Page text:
2020-2021 Catalog 
    
    Sep 30, 2022  
2020-2021 Catalog [ARCHIVED CATALOG]

History Major


Major Requirements


The major in history requires a minimum of 9 courses. Students interested in the history major select either a multi-regional track or a thematic track in consultation with either a history faculty advisor or the history department chair.

A. Multi-Regional Track


The multi-regional history track requires a minimum of 9 courses, distributed as follows:

1. The United States (1 course)


One course focusing on the United States .

2. Europe (1 course)


One course focusing on Europe .

3. Asia, Latin America, Africa, or the Middle East (1 course)


One course focusing on Asia, Latin America, Africa, or the Middle East .

4. Research Seminar (1 course)


One CMC course numbered at or above 170 .

We encourage students to complete the research seminar in the sophomore or junior year in order to develop skills for the senior thesis in history. The research seminar paper is not a chapter of the senior thesis, which can address a different topic, place, or time period.

5. Electives (5 courses)


6. Pre-1800


One of the above courses must cover pre-1800 material .

B. Thematic Track


Each thematic history track requires a minimum of 9 courses, distributed as follows:

1. Concentration Field (5 courses)


Five courses in the student’s thematic track, including at least one course focusing on each of these regions:

Students may select one of these thematic concentrations in consultation with the history department chair. See below for thematic track descriptions and courses.

  1. Environment, Culture, and Economies
  2. Society, Diversity, and Inequality
  3. Law, Politics, and Society
  4. Art, Culture, and Community
  5. War, Revolution, and Human Rights

2. Research Seminar (1 course)


One CMC course numbered at or above 170 .

We encourage students to complete the research seminar in the sophomore or junior year in order to develop skills for the senior thesis in history. The research seminar paper is not a chapter of the senior thesis, which can address a different topic, place, or time period.

3. Electives (3 courses)


4. Pre-1800


One of the above courses must cover pre-1800 material .

Thematic Track Descriptions and Courses


Environment, Culture, and Economies

How has the material world shaped our identities over time, and how have we shaped the environments in which we have lived? How do environmental historians draw on natural sciences, humanities and social sciences to study interactions between the social and material worlds? Courses in this track examine how humans have extracted and used natural resources, and how they have shaped, created and sometimes destroyed the spaces they inhabit. Themes include food and agriculture, urban planning, environmental social movements, public health, and social constructions of nature.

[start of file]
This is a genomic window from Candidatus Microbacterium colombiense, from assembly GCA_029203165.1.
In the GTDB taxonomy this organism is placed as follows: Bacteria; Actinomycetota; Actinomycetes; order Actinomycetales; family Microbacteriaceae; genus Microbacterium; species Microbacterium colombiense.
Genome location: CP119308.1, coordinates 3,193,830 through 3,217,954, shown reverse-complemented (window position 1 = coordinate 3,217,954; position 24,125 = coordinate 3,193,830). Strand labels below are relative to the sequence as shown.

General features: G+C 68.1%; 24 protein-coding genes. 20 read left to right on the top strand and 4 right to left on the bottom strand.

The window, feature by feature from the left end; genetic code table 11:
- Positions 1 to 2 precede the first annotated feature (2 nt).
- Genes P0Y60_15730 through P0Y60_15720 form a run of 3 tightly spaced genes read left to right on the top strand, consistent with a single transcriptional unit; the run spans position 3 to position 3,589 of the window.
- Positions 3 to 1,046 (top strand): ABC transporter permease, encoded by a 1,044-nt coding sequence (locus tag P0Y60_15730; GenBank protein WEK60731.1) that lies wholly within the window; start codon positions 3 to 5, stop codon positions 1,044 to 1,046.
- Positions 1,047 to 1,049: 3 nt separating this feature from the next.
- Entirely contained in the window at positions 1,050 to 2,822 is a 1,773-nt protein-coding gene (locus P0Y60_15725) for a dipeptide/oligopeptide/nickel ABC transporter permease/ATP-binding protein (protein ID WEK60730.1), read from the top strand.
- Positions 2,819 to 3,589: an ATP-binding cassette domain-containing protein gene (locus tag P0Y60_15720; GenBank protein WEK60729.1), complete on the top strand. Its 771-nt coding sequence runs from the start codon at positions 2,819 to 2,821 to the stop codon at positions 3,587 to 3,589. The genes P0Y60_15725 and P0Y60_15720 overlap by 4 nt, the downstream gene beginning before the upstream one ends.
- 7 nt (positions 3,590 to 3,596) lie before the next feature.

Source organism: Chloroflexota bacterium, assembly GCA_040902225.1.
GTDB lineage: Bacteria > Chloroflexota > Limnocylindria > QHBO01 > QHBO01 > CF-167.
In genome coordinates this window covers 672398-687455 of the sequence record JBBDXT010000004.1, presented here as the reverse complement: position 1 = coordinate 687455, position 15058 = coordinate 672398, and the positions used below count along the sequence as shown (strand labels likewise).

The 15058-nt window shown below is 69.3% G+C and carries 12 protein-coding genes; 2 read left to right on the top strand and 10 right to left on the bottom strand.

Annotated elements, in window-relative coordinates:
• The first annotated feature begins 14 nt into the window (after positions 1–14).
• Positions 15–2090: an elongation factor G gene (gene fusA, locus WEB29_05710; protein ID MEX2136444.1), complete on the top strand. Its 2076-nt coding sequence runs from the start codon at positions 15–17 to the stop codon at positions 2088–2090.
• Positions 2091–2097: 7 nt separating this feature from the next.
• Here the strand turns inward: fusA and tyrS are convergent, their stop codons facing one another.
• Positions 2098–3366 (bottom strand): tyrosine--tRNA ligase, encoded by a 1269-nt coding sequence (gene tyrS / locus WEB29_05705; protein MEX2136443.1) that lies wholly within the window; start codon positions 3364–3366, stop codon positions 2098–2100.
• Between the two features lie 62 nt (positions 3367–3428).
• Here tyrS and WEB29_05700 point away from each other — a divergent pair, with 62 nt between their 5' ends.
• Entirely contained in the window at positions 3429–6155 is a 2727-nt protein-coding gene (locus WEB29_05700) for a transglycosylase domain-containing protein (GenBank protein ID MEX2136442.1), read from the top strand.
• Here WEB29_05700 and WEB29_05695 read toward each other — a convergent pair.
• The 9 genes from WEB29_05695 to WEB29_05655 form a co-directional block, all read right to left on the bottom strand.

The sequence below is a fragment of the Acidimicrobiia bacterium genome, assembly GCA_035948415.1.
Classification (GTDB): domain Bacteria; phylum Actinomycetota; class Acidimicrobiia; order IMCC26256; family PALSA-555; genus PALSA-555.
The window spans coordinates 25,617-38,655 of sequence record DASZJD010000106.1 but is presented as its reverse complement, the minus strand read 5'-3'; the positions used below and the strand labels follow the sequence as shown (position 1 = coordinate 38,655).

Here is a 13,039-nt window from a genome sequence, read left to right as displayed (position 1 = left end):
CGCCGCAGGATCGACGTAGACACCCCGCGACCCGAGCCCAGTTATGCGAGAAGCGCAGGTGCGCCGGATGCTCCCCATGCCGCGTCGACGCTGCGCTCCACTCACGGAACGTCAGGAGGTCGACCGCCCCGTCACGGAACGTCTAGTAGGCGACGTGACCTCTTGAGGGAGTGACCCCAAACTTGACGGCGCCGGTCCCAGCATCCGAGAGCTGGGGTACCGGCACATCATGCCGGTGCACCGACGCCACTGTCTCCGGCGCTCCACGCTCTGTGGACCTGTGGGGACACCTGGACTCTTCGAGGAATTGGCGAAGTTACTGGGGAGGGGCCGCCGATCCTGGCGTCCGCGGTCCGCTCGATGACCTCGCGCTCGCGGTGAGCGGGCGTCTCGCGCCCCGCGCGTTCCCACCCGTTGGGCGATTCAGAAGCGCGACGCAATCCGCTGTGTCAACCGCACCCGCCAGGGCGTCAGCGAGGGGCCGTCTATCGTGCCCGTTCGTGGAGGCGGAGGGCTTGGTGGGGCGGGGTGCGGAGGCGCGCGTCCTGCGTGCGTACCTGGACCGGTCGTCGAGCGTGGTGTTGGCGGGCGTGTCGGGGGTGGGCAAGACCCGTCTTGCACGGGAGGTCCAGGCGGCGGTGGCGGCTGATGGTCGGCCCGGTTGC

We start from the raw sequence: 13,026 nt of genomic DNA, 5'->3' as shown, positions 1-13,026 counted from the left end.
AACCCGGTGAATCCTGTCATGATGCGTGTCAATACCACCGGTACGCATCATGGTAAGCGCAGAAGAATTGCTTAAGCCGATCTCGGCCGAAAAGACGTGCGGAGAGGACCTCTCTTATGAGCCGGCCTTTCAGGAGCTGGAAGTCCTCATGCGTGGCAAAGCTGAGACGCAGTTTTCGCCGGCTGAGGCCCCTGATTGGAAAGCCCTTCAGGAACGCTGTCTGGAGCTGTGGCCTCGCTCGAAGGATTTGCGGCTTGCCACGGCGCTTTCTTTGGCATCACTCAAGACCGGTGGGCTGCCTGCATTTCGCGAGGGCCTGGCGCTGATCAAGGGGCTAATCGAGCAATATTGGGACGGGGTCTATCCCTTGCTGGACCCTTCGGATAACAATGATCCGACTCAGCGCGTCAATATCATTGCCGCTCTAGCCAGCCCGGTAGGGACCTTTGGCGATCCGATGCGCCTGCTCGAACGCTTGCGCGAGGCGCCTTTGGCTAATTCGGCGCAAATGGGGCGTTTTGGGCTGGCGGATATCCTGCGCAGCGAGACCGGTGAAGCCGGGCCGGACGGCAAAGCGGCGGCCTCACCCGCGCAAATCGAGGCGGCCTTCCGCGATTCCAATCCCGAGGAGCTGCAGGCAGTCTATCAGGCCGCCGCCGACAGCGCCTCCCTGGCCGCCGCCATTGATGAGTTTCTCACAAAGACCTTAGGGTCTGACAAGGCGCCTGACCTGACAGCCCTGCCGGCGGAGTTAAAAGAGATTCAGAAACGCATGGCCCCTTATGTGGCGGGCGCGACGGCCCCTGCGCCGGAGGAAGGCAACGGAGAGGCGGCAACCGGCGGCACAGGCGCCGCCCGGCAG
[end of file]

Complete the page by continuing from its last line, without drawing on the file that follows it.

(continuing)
For more information on this track, including which courses may fulfill it, contact Professor Albert Park.

Society, Diversity, and Inequality

What are the origins of inequality in human societies past, present, and future? Has freedom for certain groups always entailed the subordination, even the enslavement, of others? How can we account for religious, racial and ethnic conflicts, gender discrimination and class antagonism in different regions of the globe? Courses in this track examine how ideas about social differences have changed over time, and how certain groups at different moments have determined who is privileged and who marginalized; who is free and who enslaved; who may rule and who will be ruled. These courses also treat the history of discriminatory practices, and of resistance to them, and questions of voluntary and forced migration. They further analyze different kinds of social diversity - whether based on race and ethnicity, caste, religion, slavery, gender and sexuality, and social class - and their historical interactions.

For more information on this track, including which courses may fulfill it, contact Professor Tamara Venit-Shelton.

Law, Politics, and Society

What does it mean to be a “citizen”? Can we use the term “citizen” the same way for people living in the Roman Empire and in contemporary Istanbul? This track explores these questions by asking: how do courts, governmental agencies, and political alliances both emerge from and shape different social systems across time and around the globe?; how do we understand the relationship between people’s everyday lives and the institutional structures created to govern them?; and how do ideologies and social movements play a role in upholding or challenging these structures? Courses in this track explore what binds groups together or leads to conflict, the evolution of laws and political parties, the institutionalization of social differences, the criminalization of behavior or identities, and the movements that disrupt and reform traditions of power and interpretation.

For more information on this track, including which courses may fulfill it, contact Professor Shane Bjornlie.

Art, Culture, and Community

How do communities understand and represent themselves? What set of values animates people, generates distinctive cultures, and provides communities with intellectual energy? This track explores creativity and tradition in historical context, as represented in visual and literary art, media and popular culture, and in religious and secular belief systems. Courses range from art and art history and the histories of literature, religion, science, philosophy to courses on ideologies, the intellectual roots of social movements and conflicts, and histories of utopias and anti-utopias. This track further explores the method and writing of history in particular societies.